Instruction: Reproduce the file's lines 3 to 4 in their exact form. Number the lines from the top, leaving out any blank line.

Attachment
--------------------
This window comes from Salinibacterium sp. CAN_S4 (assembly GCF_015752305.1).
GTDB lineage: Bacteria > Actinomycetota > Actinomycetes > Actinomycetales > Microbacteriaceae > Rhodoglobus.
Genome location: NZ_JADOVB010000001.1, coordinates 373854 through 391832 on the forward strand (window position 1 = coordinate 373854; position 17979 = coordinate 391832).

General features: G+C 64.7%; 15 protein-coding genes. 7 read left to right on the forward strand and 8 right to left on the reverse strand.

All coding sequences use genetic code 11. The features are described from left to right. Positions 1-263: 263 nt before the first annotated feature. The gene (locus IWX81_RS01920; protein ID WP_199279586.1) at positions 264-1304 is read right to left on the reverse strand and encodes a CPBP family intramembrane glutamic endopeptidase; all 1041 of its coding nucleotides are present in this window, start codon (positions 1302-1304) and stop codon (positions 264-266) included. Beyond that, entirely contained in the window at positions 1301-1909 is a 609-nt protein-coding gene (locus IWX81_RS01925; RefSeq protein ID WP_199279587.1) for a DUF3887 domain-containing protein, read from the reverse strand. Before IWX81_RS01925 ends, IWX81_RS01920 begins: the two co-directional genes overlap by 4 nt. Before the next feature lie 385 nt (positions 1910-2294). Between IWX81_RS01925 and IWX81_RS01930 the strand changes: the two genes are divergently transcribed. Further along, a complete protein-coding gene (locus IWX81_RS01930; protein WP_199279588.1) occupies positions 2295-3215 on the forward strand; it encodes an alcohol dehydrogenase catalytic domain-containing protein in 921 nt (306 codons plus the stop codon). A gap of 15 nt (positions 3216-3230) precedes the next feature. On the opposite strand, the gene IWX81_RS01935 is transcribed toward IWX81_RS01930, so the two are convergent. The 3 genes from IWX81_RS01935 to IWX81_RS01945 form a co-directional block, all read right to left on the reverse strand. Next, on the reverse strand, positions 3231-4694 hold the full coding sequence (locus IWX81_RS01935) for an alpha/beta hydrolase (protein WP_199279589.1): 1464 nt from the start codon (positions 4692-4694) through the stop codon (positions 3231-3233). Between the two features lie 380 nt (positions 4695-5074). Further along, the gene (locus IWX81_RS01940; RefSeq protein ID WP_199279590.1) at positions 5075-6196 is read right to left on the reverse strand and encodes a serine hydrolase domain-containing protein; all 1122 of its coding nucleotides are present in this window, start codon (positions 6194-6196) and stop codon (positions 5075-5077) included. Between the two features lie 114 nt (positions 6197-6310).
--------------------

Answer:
Genome location: NZ_JADOVB010000001.1, coordinates 373854 through 391832 on the forward strand (window position 1 = coordinate 373854; position 17979 = coordinate 391832).

General features: G+C 64.7%; 15 protein-coding genes. 7 read left to right on the forward strand and 8 right to left on the reverse strand.